As vehicles get smarter, cyber security in the automotive industry is becoming an increasing concern. Whether we’re turning cars into wifi connected hotspots or equipping them with millions of lines of code to create fully autonomous vehicles, cars are more vulnerable than ever to hacking and data theft.

The British government today issued a new set of guidelines designed to encourage automakers to make vehicles’ cyber security a priority.

UK Transport Minister Lord Callanan says that as autonomous and connected vehicles are increasingly used on British roadways, minimum protections should be established to protect consumers from cyber attacks, whether it’s controlling personal data, or taking control of the vehicle remotely. The goal is to provide “all parties involved in the manufacturing and supply chain … with a consistent set of guidelines.”

The legislative direction, titled “The key principle of vehicle digital security for connected and automated vehicles,” comprises of eight essential mentioned principles. Manufacturers ought to guarantee that security as a top priority, makers should assess potential risks, particularly in the case of third party contractors. Vehicle security needs to keep going for the lifetime of the system being referred to. Companies and subcontractors must cooperate to ensure their security procedures, security systems should be made repetitive. The manufacturers should oversee software over the estimated life of the system, data storage should be secure, and the vehicle or systems should be able to withstand attacks and continue to function.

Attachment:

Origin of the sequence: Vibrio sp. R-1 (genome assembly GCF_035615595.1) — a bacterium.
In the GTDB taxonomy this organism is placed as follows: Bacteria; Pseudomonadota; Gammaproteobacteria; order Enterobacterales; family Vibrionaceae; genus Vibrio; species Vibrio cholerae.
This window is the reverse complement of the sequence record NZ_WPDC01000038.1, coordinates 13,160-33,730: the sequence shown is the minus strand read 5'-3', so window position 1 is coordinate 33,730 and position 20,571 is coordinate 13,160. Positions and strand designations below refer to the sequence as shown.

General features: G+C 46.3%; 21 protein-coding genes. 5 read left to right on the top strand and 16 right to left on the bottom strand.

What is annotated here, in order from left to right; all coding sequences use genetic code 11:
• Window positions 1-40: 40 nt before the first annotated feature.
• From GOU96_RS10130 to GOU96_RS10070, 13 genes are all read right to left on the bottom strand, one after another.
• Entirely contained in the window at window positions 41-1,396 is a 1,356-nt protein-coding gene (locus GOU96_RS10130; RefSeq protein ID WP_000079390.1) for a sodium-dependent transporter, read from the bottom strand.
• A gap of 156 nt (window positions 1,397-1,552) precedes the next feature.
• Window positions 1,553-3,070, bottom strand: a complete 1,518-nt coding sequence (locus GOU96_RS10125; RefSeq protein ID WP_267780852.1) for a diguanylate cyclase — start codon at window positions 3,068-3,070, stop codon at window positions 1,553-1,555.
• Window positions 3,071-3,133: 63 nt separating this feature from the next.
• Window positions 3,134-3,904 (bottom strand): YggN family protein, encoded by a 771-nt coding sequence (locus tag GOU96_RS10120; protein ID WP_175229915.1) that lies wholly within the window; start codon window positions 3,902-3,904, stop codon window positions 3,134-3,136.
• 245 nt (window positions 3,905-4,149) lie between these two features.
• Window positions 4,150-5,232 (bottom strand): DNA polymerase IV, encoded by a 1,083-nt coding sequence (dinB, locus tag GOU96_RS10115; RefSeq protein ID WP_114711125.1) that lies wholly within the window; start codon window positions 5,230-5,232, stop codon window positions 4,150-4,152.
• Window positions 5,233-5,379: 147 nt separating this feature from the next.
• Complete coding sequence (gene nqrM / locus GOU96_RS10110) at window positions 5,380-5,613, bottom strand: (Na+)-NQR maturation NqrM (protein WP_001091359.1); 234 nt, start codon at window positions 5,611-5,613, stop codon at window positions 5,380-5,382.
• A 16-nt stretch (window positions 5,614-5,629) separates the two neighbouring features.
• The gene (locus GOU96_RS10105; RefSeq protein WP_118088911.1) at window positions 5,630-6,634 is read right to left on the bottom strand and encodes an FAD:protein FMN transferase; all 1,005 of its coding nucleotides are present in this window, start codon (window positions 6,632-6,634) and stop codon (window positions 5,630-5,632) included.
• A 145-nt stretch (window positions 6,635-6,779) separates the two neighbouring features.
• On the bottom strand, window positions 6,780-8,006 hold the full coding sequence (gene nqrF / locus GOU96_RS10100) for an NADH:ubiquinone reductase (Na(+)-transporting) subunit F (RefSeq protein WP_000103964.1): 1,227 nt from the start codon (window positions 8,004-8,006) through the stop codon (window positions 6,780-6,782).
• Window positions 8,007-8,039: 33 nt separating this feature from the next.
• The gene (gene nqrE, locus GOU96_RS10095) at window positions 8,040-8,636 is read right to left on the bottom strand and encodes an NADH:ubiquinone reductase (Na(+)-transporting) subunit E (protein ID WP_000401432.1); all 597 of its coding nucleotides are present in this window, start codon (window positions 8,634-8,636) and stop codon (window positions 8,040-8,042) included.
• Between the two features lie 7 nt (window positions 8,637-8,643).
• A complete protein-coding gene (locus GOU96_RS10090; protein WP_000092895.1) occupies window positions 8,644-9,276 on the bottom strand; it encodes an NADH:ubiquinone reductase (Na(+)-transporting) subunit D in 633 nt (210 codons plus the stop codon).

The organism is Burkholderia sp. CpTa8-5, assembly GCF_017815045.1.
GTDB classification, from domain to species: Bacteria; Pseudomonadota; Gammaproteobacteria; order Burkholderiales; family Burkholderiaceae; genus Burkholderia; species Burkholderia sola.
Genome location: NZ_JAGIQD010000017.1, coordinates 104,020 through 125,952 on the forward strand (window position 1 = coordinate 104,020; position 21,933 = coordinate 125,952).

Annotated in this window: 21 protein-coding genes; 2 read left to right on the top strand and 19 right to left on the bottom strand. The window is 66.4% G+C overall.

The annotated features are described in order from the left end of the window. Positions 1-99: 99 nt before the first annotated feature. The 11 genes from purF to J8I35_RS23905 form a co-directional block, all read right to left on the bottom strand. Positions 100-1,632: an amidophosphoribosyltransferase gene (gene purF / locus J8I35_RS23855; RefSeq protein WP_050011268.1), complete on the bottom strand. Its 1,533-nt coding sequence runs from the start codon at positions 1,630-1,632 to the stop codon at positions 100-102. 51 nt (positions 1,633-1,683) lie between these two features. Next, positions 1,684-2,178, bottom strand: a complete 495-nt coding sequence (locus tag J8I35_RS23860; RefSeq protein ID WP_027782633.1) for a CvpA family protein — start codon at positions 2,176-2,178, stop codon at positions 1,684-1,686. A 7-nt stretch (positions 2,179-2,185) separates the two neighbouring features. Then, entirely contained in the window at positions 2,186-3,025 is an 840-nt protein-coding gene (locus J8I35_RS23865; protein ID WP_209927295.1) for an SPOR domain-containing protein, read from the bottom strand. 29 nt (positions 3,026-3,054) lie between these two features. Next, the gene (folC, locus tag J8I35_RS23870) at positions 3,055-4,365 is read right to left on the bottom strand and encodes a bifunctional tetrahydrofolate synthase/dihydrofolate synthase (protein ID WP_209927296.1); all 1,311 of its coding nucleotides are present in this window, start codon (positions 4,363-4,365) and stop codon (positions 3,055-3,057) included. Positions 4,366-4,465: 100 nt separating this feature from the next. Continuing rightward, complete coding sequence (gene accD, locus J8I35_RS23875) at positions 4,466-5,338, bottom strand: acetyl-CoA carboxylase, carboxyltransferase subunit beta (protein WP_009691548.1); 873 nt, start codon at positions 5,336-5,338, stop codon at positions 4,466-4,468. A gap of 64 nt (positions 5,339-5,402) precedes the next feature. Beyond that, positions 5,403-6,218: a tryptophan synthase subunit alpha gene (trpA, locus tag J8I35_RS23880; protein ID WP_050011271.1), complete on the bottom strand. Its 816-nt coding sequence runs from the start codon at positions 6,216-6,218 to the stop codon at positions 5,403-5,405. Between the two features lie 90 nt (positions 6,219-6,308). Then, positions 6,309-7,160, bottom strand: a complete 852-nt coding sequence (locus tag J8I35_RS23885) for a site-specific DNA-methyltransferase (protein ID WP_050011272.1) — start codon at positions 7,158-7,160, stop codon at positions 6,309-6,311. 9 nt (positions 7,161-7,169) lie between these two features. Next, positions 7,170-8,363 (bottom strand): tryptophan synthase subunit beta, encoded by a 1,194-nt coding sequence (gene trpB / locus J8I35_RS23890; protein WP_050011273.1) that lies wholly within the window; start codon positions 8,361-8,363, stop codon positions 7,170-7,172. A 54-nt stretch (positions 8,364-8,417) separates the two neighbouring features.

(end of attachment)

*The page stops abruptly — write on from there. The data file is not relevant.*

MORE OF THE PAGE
Car manufacturers should be putting a more prominent accentuation on guaranteeing that the systems in their vehicles are secure and that customers won’t be left hanging since they possess an old modeled vehicle. Motivating companies to consent with legislative principles isn’t precisely an insignificant concern either, as self-driving auto creators in the US haven’t exactly been forthcoming when it comes to getting onboard with potential federal guidelines.

This isn’t the only concern in which the UK Government is attempting to address smart vehicles. During her speech opening Parliament in June, the Queen announced the Autonomous and Electric Vehicles bill, which will “allow innovation to flourish and ensure the next wave of self-driving technology is invented, designed and operated safely in the UK”.

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